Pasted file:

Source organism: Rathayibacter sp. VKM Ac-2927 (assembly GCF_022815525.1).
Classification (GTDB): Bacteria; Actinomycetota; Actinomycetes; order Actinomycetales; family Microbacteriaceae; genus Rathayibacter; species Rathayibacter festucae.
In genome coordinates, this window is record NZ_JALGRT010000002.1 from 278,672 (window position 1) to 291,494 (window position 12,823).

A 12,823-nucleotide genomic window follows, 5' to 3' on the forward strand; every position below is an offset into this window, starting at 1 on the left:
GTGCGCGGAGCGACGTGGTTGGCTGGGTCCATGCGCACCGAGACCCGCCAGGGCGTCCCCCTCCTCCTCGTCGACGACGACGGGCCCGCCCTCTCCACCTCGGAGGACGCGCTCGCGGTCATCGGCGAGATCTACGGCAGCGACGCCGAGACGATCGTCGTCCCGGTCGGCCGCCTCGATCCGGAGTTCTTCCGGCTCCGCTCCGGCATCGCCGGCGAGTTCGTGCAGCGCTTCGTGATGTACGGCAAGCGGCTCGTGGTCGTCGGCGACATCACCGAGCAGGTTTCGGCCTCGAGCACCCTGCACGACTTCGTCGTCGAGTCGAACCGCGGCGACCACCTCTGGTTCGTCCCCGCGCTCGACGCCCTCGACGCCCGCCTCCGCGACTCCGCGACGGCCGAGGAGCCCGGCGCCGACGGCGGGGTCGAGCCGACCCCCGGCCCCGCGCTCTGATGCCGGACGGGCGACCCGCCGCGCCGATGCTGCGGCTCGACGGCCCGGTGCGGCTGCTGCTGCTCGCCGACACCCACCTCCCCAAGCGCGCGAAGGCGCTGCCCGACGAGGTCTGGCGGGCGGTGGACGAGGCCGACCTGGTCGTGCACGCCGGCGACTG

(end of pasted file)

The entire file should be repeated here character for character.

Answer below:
Source organism: Rathayibacter sp. VKM Ac-2927 (assembly GCF_022815525.1).
Classification (GTDB): Bacteria; Actinomycetota; Actinomycetes; order Actinomycetales; family Microbacteriaceae; genus Rathayibacter; species Rathayibacter festucae.
In genome coordinates, this window is record NZ_JALGRT010000002.1 from 278,672 (window position 1) to 291,494 (window position 12,823).

A 12,823-nucleotide genomic window follows, 5' to 3' on the forward strand; every position below is an offset into this window, starting at 1 on the left:
GTGCGCGGAGCGACGTGGTTGGCTGGGTCCATGCGCACCGAGACCCGCCAGGGCGTCCCCCTCCTCCTCGTCGACGACGACGGGCCCGCCCTCTCCACCTCGGAGGACGCGCTCGCGGTCATCGGCGAGATCTACGGCAGCGACGCCGAGACGATCGTCGTCCCGGTCGGCCGCCTCGATCCGGAGTTCTTCCGGCTCCGCTCCGGCATCGCCGGCGAGTTCGTGCAGCGCTTCGTGATGTACGGCAAGCGGCTCGTGGTCGTCGGCGACATCACCGAGCAGGTTTCGGCCTCGAGCACCCTGCACGACTTCGTCGTCGAGTCGAACCGCGGCGACCACCTCTGGTTCGTCCCCGCGCTCGACGCCCTCGACGCCCGCCTCCGCGACTCCGCGACGGCCGAGGAGCCCGGCGCCGACGGCGGGGTCGAGCCGACCCCCGGCCCCGCGCTCTGATGCCGGACGGGCGACCCGCCGCGCCGATGCTGCGGCTCGACGGCCCGGTGCGGCTGCTGCTGCTCGCCGACACCCACCTCCCCAAGCGCGCGAAGGCGCTGCCCGACGAGGTCTGGCGGGCGGTGGACGAGGCCGACCTGGTCGTGCACGCCGGCGACTG